President George W. Bush was the picture of confidence as he sat in the Roosevelt Room talking to a small group of reporters about the upcoming visit of Mexican President Vicente Fox. Sipping on a Diet Coke and loudly crunching ice on this September day in 2001, Bush proclaimed the start of a new era in U.S. relations with its neighbor to the south. “The United States has no more important relationship in the world than the one we have with Mexico,” he declared firmly. Seven days later, terrorists struck in New York City and Washington, and that relationship suddenly didn’t seem quite as important as the alliances with countries ready to send troops to support American aims. U.S.-Mexico was shoved unceremoniously into the background. And Fox, who did not back the U.S. at the United Nations when Bush wanted to go to war with Iraq, found he could no longer get his phone calls returned by the White House.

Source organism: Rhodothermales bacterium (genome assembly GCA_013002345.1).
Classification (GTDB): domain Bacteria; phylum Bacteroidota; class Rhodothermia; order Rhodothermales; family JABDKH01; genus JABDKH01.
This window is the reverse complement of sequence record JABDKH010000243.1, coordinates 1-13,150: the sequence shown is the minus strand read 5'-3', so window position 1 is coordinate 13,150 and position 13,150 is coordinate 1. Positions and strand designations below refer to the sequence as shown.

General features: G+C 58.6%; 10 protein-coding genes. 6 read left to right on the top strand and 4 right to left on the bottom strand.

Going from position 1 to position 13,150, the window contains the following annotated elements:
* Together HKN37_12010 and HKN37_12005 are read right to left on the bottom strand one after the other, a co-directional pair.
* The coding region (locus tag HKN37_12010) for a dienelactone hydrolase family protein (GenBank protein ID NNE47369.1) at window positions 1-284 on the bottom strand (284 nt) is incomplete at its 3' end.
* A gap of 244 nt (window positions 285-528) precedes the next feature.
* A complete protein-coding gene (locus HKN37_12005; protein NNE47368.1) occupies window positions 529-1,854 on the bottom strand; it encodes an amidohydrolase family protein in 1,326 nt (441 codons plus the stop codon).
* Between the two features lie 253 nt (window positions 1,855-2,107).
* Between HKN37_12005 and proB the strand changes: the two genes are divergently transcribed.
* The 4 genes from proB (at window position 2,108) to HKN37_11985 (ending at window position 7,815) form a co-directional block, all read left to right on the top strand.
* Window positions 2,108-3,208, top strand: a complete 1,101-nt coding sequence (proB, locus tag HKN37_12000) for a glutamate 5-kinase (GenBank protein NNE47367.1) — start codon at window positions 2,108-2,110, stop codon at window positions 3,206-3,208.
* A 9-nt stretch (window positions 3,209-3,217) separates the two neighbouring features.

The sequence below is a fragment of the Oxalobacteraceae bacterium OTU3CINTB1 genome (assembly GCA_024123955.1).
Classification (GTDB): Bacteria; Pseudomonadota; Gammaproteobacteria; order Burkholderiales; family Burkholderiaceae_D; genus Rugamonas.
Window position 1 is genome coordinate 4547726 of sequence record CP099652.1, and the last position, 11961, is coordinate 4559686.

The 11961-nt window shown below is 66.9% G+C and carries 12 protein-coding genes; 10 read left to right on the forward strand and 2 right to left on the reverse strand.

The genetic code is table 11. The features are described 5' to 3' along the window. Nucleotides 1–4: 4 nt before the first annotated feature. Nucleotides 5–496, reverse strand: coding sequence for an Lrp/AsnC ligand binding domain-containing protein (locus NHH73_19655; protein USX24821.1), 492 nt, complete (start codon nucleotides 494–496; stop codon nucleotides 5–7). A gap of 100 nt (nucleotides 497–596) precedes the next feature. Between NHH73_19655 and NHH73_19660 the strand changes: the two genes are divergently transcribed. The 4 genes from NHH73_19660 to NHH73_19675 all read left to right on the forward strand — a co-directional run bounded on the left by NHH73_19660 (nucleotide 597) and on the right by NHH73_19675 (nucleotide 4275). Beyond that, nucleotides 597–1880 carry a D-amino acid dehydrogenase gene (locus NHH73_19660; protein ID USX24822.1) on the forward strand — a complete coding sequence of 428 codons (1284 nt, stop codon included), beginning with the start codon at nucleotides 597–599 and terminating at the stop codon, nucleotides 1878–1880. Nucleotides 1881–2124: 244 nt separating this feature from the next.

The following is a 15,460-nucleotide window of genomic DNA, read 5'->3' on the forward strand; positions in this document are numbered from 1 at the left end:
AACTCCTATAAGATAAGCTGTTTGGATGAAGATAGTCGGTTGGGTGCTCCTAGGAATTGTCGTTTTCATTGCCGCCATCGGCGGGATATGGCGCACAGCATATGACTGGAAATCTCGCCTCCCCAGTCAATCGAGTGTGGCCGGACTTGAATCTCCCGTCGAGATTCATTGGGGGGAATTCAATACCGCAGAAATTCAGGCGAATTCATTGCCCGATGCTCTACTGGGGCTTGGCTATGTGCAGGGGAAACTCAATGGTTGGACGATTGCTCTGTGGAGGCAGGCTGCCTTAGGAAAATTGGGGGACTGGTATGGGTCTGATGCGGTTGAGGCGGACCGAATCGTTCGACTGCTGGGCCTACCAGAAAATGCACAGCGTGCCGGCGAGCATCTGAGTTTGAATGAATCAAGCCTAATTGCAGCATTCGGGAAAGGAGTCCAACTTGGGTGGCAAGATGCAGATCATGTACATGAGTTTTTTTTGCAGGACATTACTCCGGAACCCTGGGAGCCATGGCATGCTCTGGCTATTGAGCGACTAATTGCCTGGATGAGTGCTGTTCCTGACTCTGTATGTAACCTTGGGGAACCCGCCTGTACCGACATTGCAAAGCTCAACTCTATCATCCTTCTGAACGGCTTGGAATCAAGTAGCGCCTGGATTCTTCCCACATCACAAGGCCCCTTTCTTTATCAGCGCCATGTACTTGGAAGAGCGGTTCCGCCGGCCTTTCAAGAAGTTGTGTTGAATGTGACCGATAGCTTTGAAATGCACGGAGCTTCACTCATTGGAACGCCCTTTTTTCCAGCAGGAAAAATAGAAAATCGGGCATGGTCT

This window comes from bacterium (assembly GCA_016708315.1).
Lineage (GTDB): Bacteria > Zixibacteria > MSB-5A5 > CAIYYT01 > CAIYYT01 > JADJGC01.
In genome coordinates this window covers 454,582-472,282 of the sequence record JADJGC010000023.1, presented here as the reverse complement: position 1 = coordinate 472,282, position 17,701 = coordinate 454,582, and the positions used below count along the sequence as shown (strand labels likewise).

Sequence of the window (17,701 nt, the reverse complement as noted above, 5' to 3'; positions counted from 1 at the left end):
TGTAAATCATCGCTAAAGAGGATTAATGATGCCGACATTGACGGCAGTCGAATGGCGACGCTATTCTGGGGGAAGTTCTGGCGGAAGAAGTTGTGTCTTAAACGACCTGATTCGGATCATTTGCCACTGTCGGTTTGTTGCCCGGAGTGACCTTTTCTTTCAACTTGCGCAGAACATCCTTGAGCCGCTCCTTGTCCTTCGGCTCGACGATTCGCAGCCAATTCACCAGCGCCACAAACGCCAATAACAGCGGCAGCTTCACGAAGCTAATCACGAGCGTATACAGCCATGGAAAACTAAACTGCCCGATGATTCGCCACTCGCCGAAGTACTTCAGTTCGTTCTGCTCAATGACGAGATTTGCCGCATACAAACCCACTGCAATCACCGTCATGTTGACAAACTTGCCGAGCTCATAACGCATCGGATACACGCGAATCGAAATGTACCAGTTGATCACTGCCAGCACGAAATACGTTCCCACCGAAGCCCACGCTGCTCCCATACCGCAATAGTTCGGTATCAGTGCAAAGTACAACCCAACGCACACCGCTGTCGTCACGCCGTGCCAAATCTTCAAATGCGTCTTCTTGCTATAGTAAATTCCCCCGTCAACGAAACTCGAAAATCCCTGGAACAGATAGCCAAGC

It was a dramatic reminder that events—more than even presidents—set agendas. And it is a lesson with some relevance to President Obama, who traveled to Mexico last week and repeated some of the now-expected promises to elevate U.S.-Mexican relations in the foreign policy hierarchy. No one doubts the president’s sincerity. He understands the growing importance of trade with Mexico and with the Central American countries, whose leaders he met with last week in Costa Rica. In fact, a main purpose of the trip was to shift attention from the issues of drug cartels, crime, and violence that dominated earlier hemispheric summits. That repositioning came even amid indications that newly elected Mexican President Enrique Peña Nieto is reconsidering some security cooperation with the United States.